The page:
Another existing drug is being pitted against COVID-19. This time, it’s Novartis’ immunology med Illaris.
On Monday, Novartis said it planned to study Ilaris (canakinumab) in a phase 3 trial to see if the drug can reverse severe immune overreactions in patients with COVID-19.
The drug’s approved to treat several inflammatory diseases, including juvenile idiopathic arthritis. And it’s also under investigation in non-small cell lung cancer, with enrollment of newly diagnosed patients in a phase 3 clinical trial just completed in January.
A COVID-19 patient’s body might launch a potentially life-threatening immune response called cytokine release syndrome, or a cytokine storm, and cause serious organ damage as it fights the novel coronavirus. Early evidence from lab tests has shown COVID-19 patients experience elevated levels of IL-1beta—the target of Ilaris—among other cytokines, according to Novartis.
The trial aims to enroll 450 patients across France, Germany, Italy, Spain, the U.K. and the U.S. Patients will be split into two groups, receiving either Ilaris or placebo both on top of standard of care.
Investigators will primarily examine whether adding Ilaris can improve patient survival without the need for invasive ventilation. Top-line results are expected late summer.
This marks the third COVID-19 clinical trial Novartis is sponsoring. Last week, the Swiss pharma won FDA clearance to test antimalarial drug hydroxychloroquine in a 440-patient study among hospitalized patients. The drug has won backing from President Donald Trump as a COVID-19 treatment, though it’s shown mixed results from multiple studies in different parts of the world. The FDA just warned that the chloroquine family of drugs may cause serious heart complications, emphasizing it only be used in emergency settings of hospitalized patients under close supervision.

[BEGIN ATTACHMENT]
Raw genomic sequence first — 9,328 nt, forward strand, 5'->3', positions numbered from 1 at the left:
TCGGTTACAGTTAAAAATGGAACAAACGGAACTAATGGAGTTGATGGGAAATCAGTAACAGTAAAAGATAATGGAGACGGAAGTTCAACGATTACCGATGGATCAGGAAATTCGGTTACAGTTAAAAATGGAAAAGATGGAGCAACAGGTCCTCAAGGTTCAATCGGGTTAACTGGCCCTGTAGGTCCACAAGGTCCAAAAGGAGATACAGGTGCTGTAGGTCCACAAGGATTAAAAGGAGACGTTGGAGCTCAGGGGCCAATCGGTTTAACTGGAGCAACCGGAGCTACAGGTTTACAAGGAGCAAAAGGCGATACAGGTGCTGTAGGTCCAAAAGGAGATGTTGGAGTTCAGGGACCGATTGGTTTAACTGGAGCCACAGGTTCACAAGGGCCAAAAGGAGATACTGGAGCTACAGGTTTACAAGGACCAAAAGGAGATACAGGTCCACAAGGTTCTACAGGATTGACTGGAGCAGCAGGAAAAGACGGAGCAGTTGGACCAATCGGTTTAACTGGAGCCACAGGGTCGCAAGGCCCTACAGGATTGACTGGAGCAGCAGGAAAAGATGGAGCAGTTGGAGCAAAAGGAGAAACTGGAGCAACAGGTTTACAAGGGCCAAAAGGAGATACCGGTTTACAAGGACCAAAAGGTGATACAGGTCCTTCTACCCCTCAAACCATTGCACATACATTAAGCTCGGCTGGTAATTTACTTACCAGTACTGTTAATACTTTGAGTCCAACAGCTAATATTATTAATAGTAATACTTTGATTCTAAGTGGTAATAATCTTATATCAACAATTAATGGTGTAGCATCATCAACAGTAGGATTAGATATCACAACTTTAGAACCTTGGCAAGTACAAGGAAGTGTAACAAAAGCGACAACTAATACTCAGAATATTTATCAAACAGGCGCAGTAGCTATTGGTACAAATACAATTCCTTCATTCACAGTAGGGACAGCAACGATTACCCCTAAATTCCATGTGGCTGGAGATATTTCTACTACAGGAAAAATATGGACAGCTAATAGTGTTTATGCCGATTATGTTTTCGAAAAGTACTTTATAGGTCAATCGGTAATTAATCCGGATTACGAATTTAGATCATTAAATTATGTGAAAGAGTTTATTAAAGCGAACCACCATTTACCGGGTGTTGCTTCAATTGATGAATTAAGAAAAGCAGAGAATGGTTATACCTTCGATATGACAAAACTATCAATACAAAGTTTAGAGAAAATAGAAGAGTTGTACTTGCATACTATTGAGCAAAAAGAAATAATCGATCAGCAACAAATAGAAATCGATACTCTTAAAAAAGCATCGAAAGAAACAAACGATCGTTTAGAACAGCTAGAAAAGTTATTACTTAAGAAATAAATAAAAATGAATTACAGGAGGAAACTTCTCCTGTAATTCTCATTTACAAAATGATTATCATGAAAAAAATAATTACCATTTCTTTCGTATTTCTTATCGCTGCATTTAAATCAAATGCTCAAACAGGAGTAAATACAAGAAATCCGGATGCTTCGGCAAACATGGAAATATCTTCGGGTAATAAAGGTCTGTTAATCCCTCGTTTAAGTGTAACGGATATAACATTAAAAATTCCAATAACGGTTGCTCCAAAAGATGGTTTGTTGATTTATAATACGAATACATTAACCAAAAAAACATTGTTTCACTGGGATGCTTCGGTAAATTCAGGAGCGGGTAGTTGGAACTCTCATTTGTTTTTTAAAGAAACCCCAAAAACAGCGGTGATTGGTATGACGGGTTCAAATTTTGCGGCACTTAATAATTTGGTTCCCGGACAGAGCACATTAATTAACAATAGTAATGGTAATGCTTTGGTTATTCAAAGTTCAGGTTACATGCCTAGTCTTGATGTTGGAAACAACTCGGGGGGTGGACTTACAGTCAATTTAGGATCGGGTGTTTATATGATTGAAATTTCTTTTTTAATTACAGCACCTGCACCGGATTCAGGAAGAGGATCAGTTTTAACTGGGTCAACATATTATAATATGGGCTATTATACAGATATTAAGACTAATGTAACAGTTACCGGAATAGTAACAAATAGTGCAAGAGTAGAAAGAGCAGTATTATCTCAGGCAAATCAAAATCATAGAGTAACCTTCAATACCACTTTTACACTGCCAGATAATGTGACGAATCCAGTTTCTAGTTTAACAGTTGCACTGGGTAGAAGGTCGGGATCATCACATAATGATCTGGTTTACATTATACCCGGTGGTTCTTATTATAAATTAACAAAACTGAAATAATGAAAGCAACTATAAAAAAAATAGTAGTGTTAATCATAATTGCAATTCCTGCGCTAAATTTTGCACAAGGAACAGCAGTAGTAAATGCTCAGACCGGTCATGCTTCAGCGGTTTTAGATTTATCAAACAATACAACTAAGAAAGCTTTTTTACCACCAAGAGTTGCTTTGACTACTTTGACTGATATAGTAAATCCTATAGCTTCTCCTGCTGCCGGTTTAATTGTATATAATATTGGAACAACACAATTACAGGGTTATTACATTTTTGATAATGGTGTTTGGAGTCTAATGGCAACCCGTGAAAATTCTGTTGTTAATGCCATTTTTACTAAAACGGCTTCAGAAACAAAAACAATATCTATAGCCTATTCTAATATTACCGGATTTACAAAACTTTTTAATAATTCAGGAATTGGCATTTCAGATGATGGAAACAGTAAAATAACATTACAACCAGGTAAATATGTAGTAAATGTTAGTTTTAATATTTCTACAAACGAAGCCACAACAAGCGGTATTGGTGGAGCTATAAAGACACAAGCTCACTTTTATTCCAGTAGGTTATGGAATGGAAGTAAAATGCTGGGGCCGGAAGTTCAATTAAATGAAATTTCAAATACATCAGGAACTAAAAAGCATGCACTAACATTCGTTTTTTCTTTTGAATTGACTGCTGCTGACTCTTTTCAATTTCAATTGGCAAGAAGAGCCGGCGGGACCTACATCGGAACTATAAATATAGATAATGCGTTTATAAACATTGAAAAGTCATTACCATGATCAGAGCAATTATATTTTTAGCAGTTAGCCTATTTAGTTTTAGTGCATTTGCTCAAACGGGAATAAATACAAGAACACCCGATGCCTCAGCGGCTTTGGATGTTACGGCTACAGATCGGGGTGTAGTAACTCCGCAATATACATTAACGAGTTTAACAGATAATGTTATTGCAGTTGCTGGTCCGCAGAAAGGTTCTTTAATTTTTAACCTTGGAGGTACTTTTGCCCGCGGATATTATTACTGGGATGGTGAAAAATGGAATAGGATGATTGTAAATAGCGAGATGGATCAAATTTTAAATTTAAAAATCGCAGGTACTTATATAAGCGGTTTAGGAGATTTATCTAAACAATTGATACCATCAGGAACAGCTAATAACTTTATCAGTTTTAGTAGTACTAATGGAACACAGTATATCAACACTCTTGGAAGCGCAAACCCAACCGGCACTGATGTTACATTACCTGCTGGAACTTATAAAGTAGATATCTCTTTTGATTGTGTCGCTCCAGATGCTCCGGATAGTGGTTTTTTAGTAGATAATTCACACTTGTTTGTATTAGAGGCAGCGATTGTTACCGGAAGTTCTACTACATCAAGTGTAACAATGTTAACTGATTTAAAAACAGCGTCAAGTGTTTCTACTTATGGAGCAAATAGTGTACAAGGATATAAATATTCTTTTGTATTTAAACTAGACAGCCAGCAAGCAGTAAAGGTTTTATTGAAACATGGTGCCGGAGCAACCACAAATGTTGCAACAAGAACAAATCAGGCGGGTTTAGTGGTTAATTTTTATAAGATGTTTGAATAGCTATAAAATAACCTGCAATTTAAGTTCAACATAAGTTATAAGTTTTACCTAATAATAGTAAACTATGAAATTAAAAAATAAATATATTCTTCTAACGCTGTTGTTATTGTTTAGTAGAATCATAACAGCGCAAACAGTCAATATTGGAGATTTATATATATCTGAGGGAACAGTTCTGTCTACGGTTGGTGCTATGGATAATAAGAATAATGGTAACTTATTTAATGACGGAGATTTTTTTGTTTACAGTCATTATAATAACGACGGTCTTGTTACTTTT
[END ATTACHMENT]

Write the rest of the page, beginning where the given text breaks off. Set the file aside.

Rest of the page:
Novartis, in collaboration with Incyte, is also rolling JAK inhibitor Jakafi—also known as Jakavi outside of the U.S.—into another phase 3 also for the management of cytokine storm.
As CEO Vas Narasimhan said during a Tuesday presentation, Novartis is also supporting 32 other investigator-initiated clinical trials testing its products—such as IL-17A inhibitor Cosentyx, leukemia drug Gleevec, old heart drug Diovan (valsartan) and asthma therapy Xolair—for their anti-viral or anti-inflammatory effects in COVID-19.
Besides Novartis, several biopharma companies are working to repurpose their drugs against the new disease. For treating COVID-19-related cytokine storm alone, Roche is testing its arthritis drug Actemra after China reported clinical benefits from its use, and some early data just came out of France also suggesting it might work in severe and critically ill patients.
However, Sanofi and Regeneron just scaled back a study of rival IL-6 inhibitor Kevzara after the phase 2 lead-in portion of the clinical trial showed no notable benefit on clinical outcomes in severe patients despite its ability to lower C-reactive protein, a key marker of inflammation. Therefore, the pair has decided to only enroll only critical patients in the phase 3 part.